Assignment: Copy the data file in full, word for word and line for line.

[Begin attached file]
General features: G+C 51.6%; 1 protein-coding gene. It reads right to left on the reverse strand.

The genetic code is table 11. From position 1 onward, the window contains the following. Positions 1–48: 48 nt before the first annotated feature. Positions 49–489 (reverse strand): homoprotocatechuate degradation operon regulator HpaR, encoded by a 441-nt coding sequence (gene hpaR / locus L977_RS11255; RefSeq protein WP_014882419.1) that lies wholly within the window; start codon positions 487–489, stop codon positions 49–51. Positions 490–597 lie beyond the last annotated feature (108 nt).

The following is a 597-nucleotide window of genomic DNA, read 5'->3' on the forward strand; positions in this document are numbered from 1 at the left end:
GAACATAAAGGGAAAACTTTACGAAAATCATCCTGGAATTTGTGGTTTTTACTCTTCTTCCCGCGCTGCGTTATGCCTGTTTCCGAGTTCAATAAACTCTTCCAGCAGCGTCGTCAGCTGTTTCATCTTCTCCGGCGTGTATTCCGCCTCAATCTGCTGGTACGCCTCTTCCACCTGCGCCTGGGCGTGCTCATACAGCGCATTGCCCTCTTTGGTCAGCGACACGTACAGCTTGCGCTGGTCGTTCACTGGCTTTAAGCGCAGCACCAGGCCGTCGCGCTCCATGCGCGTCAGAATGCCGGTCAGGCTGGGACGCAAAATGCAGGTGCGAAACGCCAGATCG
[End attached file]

General features: G+C 51.6%; 1 protein-coding gene. It reads right to left on the reverse strand.

The genetic code is table 11. From position 1 onward, the window contains the following. Positions 1–48: 48 nt before the first annotated feature. Positions 49–489 (reverse strand): homoprotocatechuate degradation operon regulator HpaR, encoded by a 441-nt coding sequence (gene hpaR / locus L977_RS11255; RefSeq protein WP_014882419.1) that lies wholly within the window; start codon positions 487–489, stop codon positions 49–51. Positions 490–597 lie beyond the last annotated feature (108 nt).

The following is a 597-nucleotide window of genomic DNA, read 5'->3' on the forward strand; positions in this document are numbered from 1 at the left end:
GAACATAAAGGGAAAACTTTACGAAAATCATCCTGGAATTTGTGGTTTTTACTCTTCTTCCCGCGCTGCGTTATGCCTGTTTCCGAGTTCAATAAACTCTTCCAGCAGCGTCGTCAGCTGTTTCATCTTCTCCGGCGTGTATTCCGCCTCAATCTGCTGGTACGCCTCTTCCACCTGCGCCTGGGCGTGCTCATACAGCGCATTGCCCTCTTTGGTCAGCGACACGTACAGCTTGCGCTGGTCGTTCACTGGCTTTAAGCGCAGCACCAGGCCGTCGCGCTCCATGCGCGTCAGAATGCCGGTCAGGCTGGGACGCAAAATGCAGGTGCGAAACGCCAGATCG